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Migrant Workers Will Solve UK’s ‘Crippling’ Shortage of Care Workers

From Caring UK July 2017 Edition

7th July 2017

A report released by Independent Age proposed that the UK should open its borders to skilled migrants from around the world to address a shortfall of more than one million care workers by 2037.

However, this report is in direct conflict with the Government’s migration policy to reduce net migration to the figures in the 1990s.  Theresa May was left red faced when Jeremy Paxman pointed out her immigration plans have been dubbed “economically illiterate” during the May 2017 televised leaders’ debate.

The Conservatives made the immigration pledge in both their 2010 and 2015 manifestos but they have so far been unable to make much of a difference in restricting the number of migrants to the UK.

Conservative MP Anna Soubry, Labour MP Pat McFadden and Liberal Democrat MP Norman Lamb said migrants “made a vital contribution to our country” as they “bring innovation and ideas” as well as “paying taxes that help us invest in our public services”.

The adult social care sector “faces a perfect storm” and the report cites the crippling budget cuts and an ageing population which still rings true post-election today.

The report warns that the sector will become crippled by a lack of workers to meet demand unless low paid care work is made more attractive to resident workers and that migrants are able to continue to work in the UK.

There is a clear indication that there could be a shortfall of up to 200,000 workers in the care workforce in England coupled with the fact that in less than a generation this shortage of staff will stand at more than a million.

Almost one in five of all care workers are migrants which equates to 266,000 people which make up the largest proportion of migrants working in the adult social care sector. However, despite this the Government’s migration policy has become increasingly restrictive to non-EU migrants.

The Government needs to relax rules on migrant workers to allow skilled workers from outside Europe to come to the UK in order to help the sector meet immediate staffing needs. Moreover, the Migration Advisory Committee must seriously consider replacing senior care workers to the shortage occupation list to ease pressure in the sector.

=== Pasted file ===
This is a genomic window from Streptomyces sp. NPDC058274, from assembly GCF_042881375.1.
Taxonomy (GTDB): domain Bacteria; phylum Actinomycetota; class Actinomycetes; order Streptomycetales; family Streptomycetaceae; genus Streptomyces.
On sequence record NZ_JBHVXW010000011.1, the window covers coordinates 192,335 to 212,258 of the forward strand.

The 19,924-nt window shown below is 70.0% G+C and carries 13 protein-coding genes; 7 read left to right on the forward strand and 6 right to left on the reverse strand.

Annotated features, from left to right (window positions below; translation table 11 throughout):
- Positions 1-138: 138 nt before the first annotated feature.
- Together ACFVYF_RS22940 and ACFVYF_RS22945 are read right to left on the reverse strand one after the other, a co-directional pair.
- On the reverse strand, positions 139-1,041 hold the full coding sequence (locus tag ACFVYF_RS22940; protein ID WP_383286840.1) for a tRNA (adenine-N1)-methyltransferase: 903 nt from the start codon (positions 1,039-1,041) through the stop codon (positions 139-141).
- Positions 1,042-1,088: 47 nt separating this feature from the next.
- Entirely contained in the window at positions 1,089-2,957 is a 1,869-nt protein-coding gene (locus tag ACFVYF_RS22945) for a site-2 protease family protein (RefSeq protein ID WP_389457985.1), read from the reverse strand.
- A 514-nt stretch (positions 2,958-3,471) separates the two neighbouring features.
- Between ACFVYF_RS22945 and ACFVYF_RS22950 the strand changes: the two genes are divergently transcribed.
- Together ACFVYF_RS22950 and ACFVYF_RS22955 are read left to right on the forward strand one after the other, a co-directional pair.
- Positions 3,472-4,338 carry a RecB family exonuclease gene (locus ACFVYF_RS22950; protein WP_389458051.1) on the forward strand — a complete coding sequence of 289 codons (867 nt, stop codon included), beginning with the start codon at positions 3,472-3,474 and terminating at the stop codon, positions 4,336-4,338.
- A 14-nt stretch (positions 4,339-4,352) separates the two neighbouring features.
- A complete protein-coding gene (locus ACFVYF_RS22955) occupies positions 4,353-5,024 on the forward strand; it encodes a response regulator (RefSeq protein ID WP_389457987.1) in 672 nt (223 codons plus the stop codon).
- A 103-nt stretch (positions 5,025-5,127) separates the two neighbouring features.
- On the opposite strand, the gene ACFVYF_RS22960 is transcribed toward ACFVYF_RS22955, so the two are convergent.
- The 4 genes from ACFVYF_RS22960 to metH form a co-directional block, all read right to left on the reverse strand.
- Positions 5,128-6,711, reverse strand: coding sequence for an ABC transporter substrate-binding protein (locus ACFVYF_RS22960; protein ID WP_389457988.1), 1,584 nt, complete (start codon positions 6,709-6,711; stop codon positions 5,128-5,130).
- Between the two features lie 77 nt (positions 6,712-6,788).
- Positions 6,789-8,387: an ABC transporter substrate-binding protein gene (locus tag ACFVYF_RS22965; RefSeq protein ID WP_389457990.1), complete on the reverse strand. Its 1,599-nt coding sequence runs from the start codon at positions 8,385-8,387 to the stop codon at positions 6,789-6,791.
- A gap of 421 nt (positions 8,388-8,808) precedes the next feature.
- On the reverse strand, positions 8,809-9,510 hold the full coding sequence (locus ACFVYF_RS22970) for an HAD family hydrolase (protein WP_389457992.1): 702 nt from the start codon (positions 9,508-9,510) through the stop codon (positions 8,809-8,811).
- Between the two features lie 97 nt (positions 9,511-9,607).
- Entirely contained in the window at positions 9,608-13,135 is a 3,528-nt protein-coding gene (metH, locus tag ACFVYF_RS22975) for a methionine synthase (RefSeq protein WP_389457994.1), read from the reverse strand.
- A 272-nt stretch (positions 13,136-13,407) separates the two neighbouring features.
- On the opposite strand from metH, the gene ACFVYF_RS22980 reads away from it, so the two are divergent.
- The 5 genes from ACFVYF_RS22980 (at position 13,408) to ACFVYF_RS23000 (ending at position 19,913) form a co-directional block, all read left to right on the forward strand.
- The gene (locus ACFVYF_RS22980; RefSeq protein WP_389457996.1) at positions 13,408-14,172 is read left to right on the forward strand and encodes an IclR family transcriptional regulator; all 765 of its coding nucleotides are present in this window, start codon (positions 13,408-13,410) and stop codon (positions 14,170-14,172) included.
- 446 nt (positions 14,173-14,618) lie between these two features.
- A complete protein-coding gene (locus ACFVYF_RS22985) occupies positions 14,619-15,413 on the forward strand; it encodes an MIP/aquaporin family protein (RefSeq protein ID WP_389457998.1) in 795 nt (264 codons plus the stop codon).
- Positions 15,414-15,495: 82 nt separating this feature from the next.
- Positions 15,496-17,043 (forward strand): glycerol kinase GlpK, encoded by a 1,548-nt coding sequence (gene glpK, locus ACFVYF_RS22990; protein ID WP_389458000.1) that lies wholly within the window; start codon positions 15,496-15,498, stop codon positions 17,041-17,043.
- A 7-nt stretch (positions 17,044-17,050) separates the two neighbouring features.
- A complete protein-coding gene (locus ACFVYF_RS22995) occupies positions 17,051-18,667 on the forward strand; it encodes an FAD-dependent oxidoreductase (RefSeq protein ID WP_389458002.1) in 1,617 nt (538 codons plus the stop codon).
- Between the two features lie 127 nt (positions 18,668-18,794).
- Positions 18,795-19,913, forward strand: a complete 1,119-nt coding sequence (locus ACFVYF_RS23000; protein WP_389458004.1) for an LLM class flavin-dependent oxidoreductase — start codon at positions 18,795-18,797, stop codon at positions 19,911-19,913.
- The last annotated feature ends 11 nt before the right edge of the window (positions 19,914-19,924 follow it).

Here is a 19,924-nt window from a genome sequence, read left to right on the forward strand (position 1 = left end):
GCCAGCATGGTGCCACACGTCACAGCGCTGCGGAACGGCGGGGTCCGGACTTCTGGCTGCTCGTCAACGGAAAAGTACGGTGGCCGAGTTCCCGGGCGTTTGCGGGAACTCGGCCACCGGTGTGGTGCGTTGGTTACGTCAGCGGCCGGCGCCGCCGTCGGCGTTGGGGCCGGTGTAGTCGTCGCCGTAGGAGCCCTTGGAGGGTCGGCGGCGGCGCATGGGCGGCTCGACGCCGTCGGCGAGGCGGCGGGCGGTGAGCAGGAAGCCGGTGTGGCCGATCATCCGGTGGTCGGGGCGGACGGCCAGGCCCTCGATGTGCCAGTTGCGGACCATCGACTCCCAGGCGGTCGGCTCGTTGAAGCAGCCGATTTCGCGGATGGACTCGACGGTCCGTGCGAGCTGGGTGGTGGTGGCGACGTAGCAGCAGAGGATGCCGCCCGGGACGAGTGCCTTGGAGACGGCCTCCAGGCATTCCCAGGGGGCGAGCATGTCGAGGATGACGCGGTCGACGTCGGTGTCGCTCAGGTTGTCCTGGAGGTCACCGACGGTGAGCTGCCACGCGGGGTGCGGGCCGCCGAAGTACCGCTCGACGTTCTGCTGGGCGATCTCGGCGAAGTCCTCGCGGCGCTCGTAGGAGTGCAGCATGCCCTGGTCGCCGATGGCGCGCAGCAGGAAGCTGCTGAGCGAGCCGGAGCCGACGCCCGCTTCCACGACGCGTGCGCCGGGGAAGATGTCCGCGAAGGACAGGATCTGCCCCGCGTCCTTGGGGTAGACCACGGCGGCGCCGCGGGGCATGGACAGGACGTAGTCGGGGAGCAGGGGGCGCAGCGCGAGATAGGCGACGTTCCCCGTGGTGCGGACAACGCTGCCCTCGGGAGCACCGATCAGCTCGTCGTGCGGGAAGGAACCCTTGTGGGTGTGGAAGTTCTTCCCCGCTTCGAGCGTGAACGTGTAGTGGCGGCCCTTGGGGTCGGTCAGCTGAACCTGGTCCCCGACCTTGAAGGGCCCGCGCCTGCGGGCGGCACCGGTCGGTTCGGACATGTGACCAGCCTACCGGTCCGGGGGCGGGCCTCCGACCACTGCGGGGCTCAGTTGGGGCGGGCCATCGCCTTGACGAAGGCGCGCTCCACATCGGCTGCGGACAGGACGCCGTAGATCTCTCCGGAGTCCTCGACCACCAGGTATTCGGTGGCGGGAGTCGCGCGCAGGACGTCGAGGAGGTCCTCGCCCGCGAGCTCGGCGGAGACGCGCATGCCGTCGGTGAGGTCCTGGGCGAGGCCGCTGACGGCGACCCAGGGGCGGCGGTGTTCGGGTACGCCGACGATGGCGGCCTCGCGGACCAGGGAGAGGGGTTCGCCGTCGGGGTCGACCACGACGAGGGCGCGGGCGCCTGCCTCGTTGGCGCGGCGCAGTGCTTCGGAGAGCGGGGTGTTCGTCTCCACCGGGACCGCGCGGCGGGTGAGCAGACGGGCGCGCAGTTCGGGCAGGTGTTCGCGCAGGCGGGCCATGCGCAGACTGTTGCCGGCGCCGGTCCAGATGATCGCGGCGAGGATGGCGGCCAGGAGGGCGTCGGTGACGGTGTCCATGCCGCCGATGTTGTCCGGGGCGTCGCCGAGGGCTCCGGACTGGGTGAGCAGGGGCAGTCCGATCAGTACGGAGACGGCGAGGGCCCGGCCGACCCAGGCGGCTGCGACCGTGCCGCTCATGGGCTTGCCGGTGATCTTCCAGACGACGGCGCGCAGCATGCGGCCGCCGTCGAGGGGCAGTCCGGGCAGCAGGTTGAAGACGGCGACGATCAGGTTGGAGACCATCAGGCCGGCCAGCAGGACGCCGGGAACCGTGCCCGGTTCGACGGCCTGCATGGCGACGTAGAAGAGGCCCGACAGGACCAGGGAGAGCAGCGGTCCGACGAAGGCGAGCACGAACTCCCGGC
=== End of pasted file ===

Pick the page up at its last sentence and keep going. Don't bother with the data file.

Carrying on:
However, this will not be enough on its own. The report states that we need to encourage resident workers to work in the care sector by offering “better funding”, a ‘care-prentice’ scheme to encourage older people into care work and a national campaign to attract more male care workers.

It is now a reality how a funding crisis in social care could result in thousands of elderly people being forced into hospital beds by 2020, at a cost of billions to the NHS.

The Government needs to recognise that there is a growing need for the contribution of migrant workers in the social care sector. However, the current state of affairs is that the adult social care sector is being threatened by the Government’s increasingly harsh and arbitrary changes to its migration policy.

 


Contributor Details:

Kashif Majeed is a Director at Aston Brooke Solicitors who are specialists in the Health & Social Care sector. Please do not hesitate to contact him on 020 3475 4321 for any issues related to care homes.

This article appeared in the July 2017 issue of Caring UK Magazine and does not present a detailed statement of the Law and does not constitute legal advice. This is a summary only and legal advice should always be sought on an individual case basis.

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